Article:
London — Leaping into the political unknown in a balze of national debate, Britain's new Social Democratic Party faces an uphill task ahead. So far it is seen here as having had remarkable success in winning support from many voters upset with the pendulum swing in recent years between Labour and Conservative governments.
But now its problems really begin. Are there enough disaffected voters ready to stick with it until the next general election set for sometime in 1984?
Can the Social Democrats forge a working alliance with the Liberal Party for that general election? Can it set up effective grass roots constituency groups? Can it sharpen and define its political platform (pro-European Community, pro-NATO, pro-mixed economy) without alienating its following?
A central problem was forseen by Shirley Williams, one of the four Social Democratic leaders, in a recent interview with this correspondent. Asked if she felt confident, she relied" "No, not totally. The two big parties might move back toward the center and then they could squeeze us out; but we are going on. . . ."
Polls show a Social Democratic-Liberal alliance pulling in about 40 percent support. This is unprecedented for a new breakaway party. The Labour Party is badly split between the far left and left-wing forces. Prime Minister Margaret Thatcher's Conservative government is at a low point after two years in office, with taxes and unemployment rising and industry suffering.
The question is how long that situation will last. The Social Democrats say they have received about 30,000 messages of support so far. Examples read by this correspondent in Mrs. Wiliams's office:
A lancashire Labour Party town counselor: "Marxists have taken over whole [ Labour] parties in the Midlands and Yorkshire. . ." A young man from Kent: "The politicians are tearing this country apart. . ." A Staffordshire trade union shop steward: "The working man really wants a level-headed, well balanced center party. . . ." A Liverpool Liberal Party supporter: "I am increasingly disillusioned with my party."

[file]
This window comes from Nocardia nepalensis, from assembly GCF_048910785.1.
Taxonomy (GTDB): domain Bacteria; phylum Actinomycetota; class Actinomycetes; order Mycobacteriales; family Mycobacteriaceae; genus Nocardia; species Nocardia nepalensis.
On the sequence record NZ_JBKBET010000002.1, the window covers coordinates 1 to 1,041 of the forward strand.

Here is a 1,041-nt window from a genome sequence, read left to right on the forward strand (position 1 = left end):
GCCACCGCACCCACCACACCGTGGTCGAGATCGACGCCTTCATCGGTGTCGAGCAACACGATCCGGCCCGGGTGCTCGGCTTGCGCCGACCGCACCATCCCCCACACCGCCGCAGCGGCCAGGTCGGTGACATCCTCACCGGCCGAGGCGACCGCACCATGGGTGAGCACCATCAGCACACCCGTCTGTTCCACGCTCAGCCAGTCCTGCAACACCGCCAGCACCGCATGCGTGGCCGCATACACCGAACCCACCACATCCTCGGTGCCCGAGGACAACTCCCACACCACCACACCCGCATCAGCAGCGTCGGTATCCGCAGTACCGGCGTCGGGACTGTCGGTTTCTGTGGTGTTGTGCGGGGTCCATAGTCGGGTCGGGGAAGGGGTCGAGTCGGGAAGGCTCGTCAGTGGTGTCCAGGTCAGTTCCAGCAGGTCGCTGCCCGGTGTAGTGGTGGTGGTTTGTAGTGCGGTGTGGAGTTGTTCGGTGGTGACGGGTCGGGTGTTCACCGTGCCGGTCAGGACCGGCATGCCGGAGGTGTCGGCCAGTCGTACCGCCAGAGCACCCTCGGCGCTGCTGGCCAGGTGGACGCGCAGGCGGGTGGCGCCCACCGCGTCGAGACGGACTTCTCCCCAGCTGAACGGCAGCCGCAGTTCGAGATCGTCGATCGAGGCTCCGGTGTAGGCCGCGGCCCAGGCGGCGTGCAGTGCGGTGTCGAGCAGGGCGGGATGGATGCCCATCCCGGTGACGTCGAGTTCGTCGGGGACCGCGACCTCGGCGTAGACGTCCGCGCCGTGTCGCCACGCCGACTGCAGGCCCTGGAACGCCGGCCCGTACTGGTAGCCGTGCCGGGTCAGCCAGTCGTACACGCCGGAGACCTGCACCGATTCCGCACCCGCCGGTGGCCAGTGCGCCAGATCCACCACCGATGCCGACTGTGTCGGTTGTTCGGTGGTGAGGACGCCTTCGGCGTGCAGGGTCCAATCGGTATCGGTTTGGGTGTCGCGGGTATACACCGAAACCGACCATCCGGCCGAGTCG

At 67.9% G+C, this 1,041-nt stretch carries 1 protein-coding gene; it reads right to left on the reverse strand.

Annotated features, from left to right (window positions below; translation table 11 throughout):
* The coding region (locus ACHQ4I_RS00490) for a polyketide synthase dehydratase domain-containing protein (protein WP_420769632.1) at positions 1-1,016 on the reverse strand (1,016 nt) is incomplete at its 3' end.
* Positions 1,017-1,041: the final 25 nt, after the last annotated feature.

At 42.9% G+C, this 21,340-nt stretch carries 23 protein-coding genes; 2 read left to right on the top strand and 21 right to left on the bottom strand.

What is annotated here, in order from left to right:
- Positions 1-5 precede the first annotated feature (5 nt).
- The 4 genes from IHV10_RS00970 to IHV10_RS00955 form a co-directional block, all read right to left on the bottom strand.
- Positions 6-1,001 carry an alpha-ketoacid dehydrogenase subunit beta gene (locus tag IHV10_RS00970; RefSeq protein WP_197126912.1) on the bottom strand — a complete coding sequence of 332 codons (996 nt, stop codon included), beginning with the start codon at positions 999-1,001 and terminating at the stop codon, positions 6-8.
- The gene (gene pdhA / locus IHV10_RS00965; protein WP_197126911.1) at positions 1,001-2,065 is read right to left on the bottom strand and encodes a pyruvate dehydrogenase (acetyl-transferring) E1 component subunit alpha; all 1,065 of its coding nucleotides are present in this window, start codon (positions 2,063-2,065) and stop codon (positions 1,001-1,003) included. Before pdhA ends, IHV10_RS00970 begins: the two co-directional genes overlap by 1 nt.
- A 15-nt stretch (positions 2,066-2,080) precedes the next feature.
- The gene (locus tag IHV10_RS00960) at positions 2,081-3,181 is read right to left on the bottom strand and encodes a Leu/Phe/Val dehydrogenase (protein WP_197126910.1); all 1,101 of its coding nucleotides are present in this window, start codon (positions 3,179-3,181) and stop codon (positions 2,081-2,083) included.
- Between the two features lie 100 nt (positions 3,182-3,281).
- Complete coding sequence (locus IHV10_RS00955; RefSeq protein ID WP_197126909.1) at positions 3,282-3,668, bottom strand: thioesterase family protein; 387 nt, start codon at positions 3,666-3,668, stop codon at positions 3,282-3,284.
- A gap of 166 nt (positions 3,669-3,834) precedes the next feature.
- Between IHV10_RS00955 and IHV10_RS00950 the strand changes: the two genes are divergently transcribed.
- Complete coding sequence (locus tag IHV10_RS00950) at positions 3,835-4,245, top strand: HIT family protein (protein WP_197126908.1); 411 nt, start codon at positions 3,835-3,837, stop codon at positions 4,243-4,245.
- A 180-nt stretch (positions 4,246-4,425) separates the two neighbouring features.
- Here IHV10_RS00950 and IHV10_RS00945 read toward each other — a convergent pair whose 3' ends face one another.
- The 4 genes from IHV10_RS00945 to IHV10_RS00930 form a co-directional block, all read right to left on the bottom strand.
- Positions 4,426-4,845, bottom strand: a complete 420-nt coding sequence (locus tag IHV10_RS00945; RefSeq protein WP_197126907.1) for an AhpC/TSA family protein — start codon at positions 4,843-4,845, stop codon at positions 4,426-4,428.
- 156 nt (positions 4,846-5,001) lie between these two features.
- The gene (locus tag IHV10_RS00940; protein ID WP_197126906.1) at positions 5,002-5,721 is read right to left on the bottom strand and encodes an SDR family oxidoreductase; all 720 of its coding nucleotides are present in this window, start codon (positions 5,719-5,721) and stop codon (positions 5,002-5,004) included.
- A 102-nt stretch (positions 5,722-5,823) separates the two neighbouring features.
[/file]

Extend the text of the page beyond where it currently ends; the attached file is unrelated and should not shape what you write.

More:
Already both Labour and Conservatives are devising strategies to attack and denegrate the new group. This itself illustrates how far the Social Democrats have come in a few short months. The counterattack was well underway even as the new party launched itself March 26 in an early morning London press conference, attended by more than 500 journalists from around the world.
The orthodox Labour Party headed by Michael Foot attacked Social Democratic members for " an act of dishonor" -- staying inside Labour ranks for so long. Mr. Foot's own stature as party leader has been seriously weakened by the new party going its own way. Mrs. Williams, David Owen, Roy Jenkins, and William Rodgers all held senior office in the Labour party before leaving.
Mr. Foot called on the 13 member of Parliament in the new party to resign at once and stand again under their new colors. The 13 are not likely to do so.
another strategy shaping up: Mr. Foot could team up with Prime Minister Thatcher, who herself has described to Social Democrats as "slow-motion socialism."
Mr. Foot is already pressing Mrs. Thatcher to strengthen the Labour Party in the House of lords by creating a new group of Labour peers from the ranks of members of the House of Commons.
The move would force by-elections in the seats of the new peers (in the British system, members of the Commons are elected, but Lords are not).
If Mrs. Thatcher and Mr. Foot elevate Labour members from safe labour seats, the Social democrats would face a dilemma.
Mrs. Williams and Mr. Jenkins currently hold no Commons seat and they are anxious to get back into Parliament. Contesting new by-elections is one way to do that quickly.
But contesting safe Labour seats would also risk defeat. Failure to contest could lead to intense criticism. Either way, Social Democratic momentum would be set back.
The Social Democratic strategy is to choose by-elections where Mrs. Williams and Mr. Jenkins would have good chance.
Conservative strategy so far is to try to dismiss the new group as "yesterday's men," as party chairman Lord Thorneycroft puts it. Tories rub their hands at the strife on the left. But many Conservatives are also gravely concerned at the undoubted appeal the new party is having today on voters angry at Mrs. Thatcher's monetarist policies.